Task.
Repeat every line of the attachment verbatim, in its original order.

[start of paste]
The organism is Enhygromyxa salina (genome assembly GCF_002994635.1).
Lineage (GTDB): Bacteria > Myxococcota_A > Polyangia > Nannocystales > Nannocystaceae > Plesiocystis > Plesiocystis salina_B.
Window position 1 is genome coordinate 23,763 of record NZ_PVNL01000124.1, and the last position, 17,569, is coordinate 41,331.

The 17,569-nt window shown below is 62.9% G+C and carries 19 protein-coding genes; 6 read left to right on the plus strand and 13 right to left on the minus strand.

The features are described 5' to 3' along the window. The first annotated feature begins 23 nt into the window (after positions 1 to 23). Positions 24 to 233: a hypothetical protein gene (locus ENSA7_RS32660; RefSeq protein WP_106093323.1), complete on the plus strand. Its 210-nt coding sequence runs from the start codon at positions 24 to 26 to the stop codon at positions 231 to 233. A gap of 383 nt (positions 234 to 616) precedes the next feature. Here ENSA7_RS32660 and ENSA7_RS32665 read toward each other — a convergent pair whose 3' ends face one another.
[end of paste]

The organism is Enhygromyxa salina (genome assembly GCF_002994635.1).
Lineage (GTDB): Bacteria > Myxococcota_A > Polyangia > Nannocystales > Nannocystaceae > Plesiocystis > Plesiocystis salina_B.
Window position 1 is genome coordinate 23,763 of record NZ_PVNL01000124.1, and the last position, 17,569, is coordinate 41,331.

The 17,569-nt window shown below is 62.9% G+C and carries 19 protein-coding genes; 6 read left to right on the plus strand and 13 right to left on the minus strand.

The features are described 5' to 3' along the window. The first annotated feature begins 23 nt into the window (after positions 1 to 23). Positions 24 to 233: a hypothetical protein gene (locus ENSA7_RS32660; RefSeq protein WP_106093323.1), complete on the plus strand. Its 210-nt coding sequence runs from the start codon at positions 24 to 26 to the stop codon at positions 231 to 233. A gap of 383 nt (positions 234 to 616) precedes the next feature. Here ENSA7_RS32660 and ENSA7_RS32665 read toward each other — a convergent pair whose 3' ends face one another.